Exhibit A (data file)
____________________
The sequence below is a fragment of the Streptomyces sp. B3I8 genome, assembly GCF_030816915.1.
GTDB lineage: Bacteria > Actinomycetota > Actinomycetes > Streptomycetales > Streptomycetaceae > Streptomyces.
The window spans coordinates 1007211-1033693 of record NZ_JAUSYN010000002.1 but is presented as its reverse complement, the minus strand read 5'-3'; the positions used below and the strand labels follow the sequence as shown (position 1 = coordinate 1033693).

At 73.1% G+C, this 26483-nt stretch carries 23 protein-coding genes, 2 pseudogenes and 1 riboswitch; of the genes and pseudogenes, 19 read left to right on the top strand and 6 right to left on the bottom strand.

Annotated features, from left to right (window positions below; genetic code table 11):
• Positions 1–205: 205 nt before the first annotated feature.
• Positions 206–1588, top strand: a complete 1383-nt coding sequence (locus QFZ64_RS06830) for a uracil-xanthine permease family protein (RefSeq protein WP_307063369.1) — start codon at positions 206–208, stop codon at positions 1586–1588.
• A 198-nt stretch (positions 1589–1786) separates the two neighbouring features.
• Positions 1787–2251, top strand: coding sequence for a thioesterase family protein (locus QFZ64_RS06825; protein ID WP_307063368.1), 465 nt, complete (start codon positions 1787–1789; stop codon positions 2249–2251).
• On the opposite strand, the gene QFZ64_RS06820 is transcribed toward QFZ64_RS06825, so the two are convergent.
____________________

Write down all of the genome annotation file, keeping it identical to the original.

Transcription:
The sequence below is a fragment of the Streptomyces sp. B3I8 genome, assembly GCF_030816915.1.
GTDB lineage: Bacteria > Actinomycetota > Actinomycetes > Streptomycetales > Streptomycetaceae > Streptomyces.
The window spans coordinates 1007211-1033693 of record NZ_JAUSYN010000002.1 but is presented as its reverse complement, the minus strand read 5'-3'; the positions used below and the strand labels follow the sequence as shown (position 1 = coordinate 1033693).

At 73.1% G+C, this 26483-nt stretch carries 23 protein-coding genes, 2 pseudogenes and 1 riboswitch; of the genes and pseudogenes, 19 read left to right on the top strand and 6 right to left on the bottom strand.

Annotated features, from left to right (window positions below; genetic code table 11):
• Positions 1–205: 205 nt before the first annotated feature.
• Positions 206–1588, top strand: a complete 1383-nt coding sequence (locus QFZ64_RS06830) for a uracil-xanthine permease family protein (RefSeq protein WP_307063369.1) — start codon at positions 206–208, stop codon at positions 1586–1588.
• A 198-nt stretch (positions 1589–1786) separates the two neighbouring features.
• Positions 1787–2251, top strand: coding sequence for a thioesterase family protein (locus QFZ64_RS06825; protein ID WP_307063368.1), 465 nt, complete (start codon positions 1787–1789; stop codon positions 2249–2251).
• On the opposite strand, the gene QFZ64_RS06820 is transcribed toward QFZ64_RS06825, so the two are convergent.